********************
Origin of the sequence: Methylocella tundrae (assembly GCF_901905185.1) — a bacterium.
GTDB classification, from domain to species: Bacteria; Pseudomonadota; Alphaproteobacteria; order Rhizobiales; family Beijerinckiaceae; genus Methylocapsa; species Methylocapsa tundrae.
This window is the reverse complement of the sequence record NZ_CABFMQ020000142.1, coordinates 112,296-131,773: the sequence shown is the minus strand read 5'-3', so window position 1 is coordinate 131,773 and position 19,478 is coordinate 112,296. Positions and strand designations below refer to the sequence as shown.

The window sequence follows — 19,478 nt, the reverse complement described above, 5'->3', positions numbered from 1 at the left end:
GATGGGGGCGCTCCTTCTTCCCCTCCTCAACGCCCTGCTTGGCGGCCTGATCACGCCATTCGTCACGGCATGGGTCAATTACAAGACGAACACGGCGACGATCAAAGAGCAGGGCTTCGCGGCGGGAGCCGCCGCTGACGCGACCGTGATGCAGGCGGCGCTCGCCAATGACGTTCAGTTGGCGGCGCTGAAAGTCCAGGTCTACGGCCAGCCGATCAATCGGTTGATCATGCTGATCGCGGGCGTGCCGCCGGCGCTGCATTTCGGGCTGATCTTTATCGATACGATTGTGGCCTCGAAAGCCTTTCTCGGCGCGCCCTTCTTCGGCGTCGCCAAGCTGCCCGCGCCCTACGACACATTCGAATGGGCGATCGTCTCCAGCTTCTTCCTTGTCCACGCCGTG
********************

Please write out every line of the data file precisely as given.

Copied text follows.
Origin of the sequence: Methylocella tundrae (assembly GCF_901905185.1) — a bacterium.
GTDB classification, from domain to species: Bacteria; Pseudomonadota; Alphaproteobacteria; order Rhizobiales; family Beijerinckiaceae; genus Methylocapsa; species Methylocapsa tundrae.
This window is the reverse complement of the sequence record NZ_CABFMQ020000142.1, coordinates 112,296-131,773: the sequence shown is the minus strand read 5'-3', so window position 1 is coordinate 131,773 and position 19,478 is coordinate 112,296. Positions and strand designations below refer to the sequence as shown.

The window sequence follows — 19,478 nt, the reverse complement described above, 5'->3', positions numbered from 1 at the left end:
GATGGGGGCGCTCCTTCTTCCCCTCCTCAACGCCCTGCTTGGCGGCCTGATCACGCCATTCGTCACGGCATGGGTCAATTACAAGACGAACACGGCGACGATCAAAGAGCAGGGCTTCGCGGCGGGAGCCGCCGCTGACGCGACCGTGATGCAGGCGGCGCTCGCCAATGACGTTCAGTTGGCGGCGCTGAAAGTCCAGGTCTACGGCCAGCCGATCAATCGGTTGATCATGCTGATCGCGGGCGTGCCGCCGGCGCTGCATTTCGGGCTGATCTTTATCGATACGATTGTGGCCTCGAAAGCCTTTCTCGGCGCGCCCTTCTTCGGCGTCGCCAAGCTGCCCGCGCCCTACGACACATTCGAATGGGCGATCGTCTCCAGCTTCTTCCTTGTCCACGCCGTG